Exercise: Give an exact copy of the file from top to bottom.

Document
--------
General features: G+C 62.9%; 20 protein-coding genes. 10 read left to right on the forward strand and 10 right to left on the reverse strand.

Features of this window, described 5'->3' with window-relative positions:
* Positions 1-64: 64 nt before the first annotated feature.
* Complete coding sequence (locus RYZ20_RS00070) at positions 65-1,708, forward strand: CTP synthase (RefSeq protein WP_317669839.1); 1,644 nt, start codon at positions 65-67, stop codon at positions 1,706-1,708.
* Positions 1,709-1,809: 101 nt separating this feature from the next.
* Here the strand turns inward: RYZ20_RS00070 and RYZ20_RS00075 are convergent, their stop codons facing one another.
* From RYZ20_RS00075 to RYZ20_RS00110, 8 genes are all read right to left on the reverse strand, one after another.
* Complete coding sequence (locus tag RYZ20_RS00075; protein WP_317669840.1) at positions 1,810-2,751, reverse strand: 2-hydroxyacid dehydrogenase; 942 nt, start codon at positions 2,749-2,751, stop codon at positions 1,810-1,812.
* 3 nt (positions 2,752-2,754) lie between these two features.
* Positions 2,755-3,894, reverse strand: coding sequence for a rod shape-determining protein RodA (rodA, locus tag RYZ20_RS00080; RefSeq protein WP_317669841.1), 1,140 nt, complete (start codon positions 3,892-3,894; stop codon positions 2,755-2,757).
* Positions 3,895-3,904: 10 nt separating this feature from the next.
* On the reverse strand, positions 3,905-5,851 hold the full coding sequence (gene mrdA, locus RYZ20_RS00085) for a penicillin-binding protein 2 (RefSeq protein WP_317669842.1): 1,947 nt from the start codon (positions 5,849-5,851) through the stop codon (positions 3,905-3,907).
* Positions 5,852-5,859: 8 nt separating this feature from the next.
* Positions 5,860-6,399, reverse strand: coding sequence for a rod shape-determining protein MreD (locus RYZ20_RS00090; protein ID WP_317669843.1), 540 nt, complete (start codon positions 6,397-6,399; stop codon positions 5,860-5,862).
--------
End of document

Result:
General features: G+C 62.9%; 20 protein-coding genes. 10 read left to right on the forward strand and 10 right to left on the reverse strand.

Features of this window, described 5'->3' with window-relative positions:
* Positions 1-64: 64 nt before the first annotated feature.
* Complete coding sequence (locus RYZ20_RS00070) at positions 65-1,708, forward strand: CTP synthase (RefSeq protein WP_317669839.1); 1,644 nt, start codon at positions 65-67, stop codon at positions 1,706-1,708.
* Positions 1,709-1,809: 101 nt separating this feature from the next.
* Here the strand turns inward: RYZ20_RS00070 and RYZ20_RS00075 are convergent, their stop codons facing one another.
* From RYZ20_RS00075 to RYZ20_RS00110, 8 genes are all read right to left on the reverse strand, one after another.
* Complete coding sequence (locus tag RYZ20_RS00075; protein WP_317669840.1) at positions 1,810-2,751, reverse strand: 2-hydroxyacid dehydrogenase; 942 nt, start codon at positions 2,749-2,751, stop codon at positions 1,810-1,812.
* 3 nt (positions 2,752-2,754) lie between these two features.
* Positions 2,755-3,894, reverse strand: coding sequence for a rod shape-determining protein RodA (rodA, locus tag RYZ20_RS00080; RefSeq protein WP_317669841.1), 1,140 nt, complete (start codon positions 3,892-3,894; stop codon positions 2,755-2,757).
* Positions 3,895-3,904: 10 nt separating this feature from the next.
* On the reverse strand, positions 3,905-5,851 hold the full coding sequence (gene mrdA, locus RYZ20_RS00085) for a penicillin-binding protein 2 (RefSeq protein WP_317669842.1): 1,947 nt from the start codon (positions 5,849-5,851) through the stop codon (positions 3,905-3,907).
* Positions 5,852-5,859: 8 nt separating this feature from the next.
* Positions 5,860-6,399, reverse strand: coding sequence for a rod shape-determining protein MreD (locus RYZ20_RS00090; protein ID WP_317669843.1), 540 nt, complete (start codon positions 6,397-6,399; stop codon positions 5,860-5,862).